Each ruler from the House of Valois continued their legacy by making interior and exterior additions to the palace, making it their official residence, and holding a centralized government court there. Aside from the main palace building, Louis XV also built smaller houses on the Versailles grounds. These include the living quarters of the future Queen Marie Antoinette, wife of King Louis XVI.

The association with Versailles and the most powerful monarchy in France meant that it would become a major focus of the French Revolution. The revolutionaries publicly decried the court's living outside of Paris, which culminated in the Women's March on Versailles. It remained the royal residence, but the court moved out of the palace. Then, the revolutionaries forced the royal family to move out of Versailles, which was the end of the King's authority in France. Emperor Napoléon Bonaparte opted not to settle there after his coronation in 1804. Years later, Versailles was made into a history museum celebrating all things France.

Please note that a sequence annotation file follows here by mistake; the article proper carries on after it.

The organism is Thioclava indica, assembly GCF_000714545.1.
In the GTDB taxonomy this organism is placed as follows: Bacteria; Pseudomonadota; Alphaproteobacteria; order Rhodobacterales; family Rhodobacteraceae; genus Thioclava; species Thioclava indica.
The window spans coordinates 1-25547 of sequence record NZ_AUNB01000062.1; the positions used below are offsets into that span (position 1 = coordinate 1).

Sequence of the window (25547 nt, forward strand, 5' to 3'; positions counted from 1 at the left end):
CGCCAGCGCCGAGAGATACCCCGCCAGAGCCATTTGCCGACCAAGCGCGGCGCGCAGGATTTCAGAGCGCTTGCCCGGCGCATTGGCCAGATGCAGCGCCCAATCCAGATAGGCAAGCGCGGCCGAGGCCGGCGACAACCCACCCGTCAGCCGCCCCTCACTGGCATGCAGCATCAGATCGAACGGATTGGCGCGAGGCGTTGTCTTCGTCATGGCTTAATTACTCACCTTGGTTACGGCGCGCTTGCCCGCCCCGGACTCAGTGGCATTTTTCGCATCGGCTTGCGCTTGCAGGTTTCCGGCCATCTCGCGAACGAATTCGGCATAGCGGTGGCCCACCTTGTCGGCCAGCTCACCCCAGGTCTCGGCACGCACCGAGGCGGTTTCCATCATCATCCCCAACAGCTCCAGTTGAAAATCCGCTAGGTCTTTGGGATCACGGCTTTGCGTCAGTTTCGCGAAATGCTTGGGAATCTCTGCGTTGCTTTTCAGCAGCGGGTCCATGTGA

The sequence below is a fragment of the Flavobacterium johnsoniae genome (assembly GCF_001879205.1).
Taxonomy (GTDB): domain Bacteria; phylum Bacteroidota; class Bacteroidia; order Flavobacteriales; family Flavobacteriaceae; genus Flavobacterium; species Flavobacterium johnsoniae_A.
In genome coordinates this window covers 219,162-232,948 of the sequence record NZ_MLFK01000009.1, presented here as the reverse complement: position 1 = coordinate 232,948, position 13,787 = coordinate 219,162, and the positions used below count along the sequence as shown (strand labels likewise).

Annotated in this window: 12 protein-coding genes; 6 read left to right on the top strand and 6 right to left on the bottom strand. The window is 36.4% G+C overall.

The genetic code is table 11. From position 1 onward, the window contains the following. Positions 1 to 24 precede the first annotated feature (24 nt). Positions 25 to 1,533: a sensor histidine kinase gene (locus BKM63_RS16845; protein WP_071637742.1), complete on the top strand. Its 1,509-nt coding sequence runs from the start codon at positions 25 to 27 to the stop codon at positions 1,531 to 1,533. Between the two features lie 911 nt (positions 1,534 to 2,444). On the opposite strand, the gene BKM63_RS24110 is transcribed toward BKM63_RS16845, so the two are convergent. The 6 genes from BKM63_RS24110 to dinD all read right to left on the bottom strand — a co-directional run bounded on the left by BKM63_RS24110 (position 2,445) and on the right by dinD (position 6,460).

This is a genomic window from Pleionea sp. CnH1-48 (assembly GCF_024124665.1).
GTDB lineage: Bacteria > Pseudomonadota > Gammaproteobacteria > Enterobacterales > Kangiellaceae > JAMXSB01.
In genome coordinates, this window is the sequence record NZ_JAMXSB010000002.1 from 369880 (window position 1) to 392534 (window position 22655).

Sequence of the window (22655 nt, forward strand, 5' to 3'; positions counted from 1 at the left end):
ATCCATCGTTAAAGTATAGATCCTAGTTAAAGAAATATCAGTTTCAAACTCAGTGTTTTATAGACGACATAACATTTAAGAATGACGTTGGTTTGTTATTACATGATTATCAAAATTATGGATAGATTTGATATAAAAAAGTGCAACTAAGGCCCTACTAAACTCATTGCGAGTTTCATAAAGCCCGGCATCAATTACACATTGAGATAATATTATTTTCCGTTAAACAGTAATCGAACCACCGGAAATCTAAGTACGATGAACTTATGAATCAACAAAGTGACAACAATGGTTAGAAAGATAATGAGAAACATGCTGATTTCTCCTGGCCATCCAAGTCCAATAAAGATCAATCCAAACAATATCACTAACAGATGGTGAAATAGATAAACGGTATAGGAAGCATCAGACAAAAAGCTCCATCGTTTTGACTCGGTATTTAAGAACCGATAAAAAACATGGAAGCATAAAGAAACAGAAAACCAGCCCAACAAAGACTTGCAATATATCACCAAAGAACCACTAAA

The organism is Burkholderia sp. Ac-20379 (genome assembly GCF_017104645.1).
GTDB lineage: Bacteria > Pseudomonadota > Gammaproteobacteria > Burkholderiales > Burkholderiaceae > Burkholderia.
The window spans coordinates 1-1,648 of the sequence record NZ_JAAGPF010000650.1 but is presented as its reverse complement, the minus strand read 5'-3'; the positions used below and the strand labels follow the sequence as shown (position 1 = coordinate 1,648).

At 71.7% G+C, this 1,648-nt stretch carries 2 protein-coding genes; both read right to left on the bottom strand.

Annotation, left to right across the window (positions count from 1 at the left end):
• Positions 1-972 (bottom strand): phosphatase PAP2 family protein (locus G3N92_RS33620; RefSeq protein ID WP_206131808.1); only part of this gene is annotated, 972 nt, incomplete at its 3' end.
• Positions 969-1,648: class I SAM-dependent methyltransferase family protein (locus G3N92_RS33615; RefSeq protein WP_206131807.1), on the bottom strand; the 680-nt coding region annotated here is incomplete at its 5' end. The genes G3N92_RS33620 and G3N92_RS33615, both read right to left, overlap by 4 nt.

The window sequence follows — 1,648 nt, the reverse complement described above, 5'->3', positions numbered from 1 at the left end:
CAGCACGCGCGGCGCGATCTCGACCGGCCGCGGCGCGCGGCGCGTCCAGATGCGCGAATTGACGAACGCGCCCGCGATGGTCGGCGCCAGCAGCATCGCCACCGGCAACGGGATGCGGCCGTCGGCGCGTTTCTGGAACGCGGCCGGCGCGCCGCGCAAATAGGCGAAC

Thanks to these grandiose efforts from France’s past rulers and their insistence on an absolute monarchy, we’re left with nearly 2,000 acres of extravagant palace, homes, and lush gardens that make up Versailles. And, in the public imagination, the palace is a symbol of many of the most important events of the past 300 years.

The gold

Gold Gates of Versailles

The palace is also famous around the world for its sheer indulgence.

From the Versailles gardens to the smallest details inside the palace, it's clear that gold was an inspiration when it was designed. In any given photo at Versailles, you’ll likely be able to point out gold details, no matter if it's a bedroom or an outdoor fountain. This excessively opulent design choice is what makes Versailles unique compared to other palaces in the world.